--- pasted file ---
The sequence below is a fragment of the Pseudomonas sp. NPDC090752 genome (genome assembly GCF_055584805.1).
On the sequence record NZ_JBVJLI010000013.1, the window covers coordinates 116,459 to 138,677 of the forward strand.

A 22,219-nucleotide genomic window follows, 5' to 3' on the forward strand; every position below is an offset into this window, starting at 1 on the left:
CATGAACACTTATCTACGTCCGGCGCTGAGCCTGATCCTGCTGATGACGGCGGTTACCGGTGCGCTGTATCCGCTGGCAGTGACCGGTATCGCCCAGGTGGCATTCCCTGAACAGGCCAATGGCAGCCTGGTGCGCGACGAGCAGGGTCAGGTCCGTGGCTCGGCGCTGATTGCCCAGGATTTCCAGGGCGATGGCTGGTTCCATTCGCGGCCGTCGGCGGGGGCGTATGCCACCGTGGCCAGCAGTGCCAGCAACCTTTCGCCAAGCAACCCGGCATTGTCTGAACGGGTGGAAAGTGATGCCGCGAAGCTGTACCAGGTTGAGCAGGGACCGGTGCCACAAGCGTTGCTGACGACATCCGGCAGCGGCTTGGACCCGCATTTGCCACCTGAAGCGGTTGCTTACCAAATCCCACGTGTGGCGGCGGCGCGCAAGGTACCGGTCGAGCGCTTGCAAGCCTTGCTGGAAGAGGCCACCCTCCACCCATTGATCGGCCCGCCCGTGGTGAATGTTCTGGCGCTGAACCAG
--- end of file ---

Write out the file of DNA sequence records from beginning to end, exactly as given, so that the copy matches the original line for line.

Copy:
The sequence below is a fragment of the Pseudomonas sp. NPDC090752 genome (genome assembly GCF_055584805.1).
On the sequence record NZ_JBVJLI010000013.1, the window covers coordinates 116,459 to 138,677 of the forward strand.

A 22,219-nucleotide genomic window follows, 5' to 3' on the forward strand; every position below is an offset into this window, starting at 1 on the left:
CATGAACACTTATCTACGTCCGGCGCTGAGCCTGATCCTGCTGATGACGGCGGTTACCGGTGCGCTGTATCCGCTGGCAGTGACCGGTATCGCCCAGGTGGCATTCCCTGAACAGGCCAATGGCAGCCTGGTGCGCGACGAGCAGGGTCAGGTCCGTGGCTCGGCGCTGATTGCCCAGGATTTCCAGGGCGATGGCTGGTTCCATTCGCGGCCGTCGGCGGGGGCGTATGCCACCGTGGCCAGCAGTGCCAGCAACCTTTCGCCAAGCAACCCGGCATTGTCTGAACGGGTGGAAAGTGATGCCGCGAAGCTGTACCAGGTTGAGCAGGGACCGGTGCCACAAGCGTTGCTGACGACATCCGGCAGCGGCTTGGACCCGCATTTGCCACCTGAAGCGGTTGCTTACCAAATCCCACGTGTGGCGGCGGCGCGCAAGGTACCGGTCGAGCGCTTGCAAGCCTTGCTGGAAGAGGCCACCCTCCACCCATTGATCGGCCCGCCCGTGGTGAATGTTCTGGCGCTGAACCAG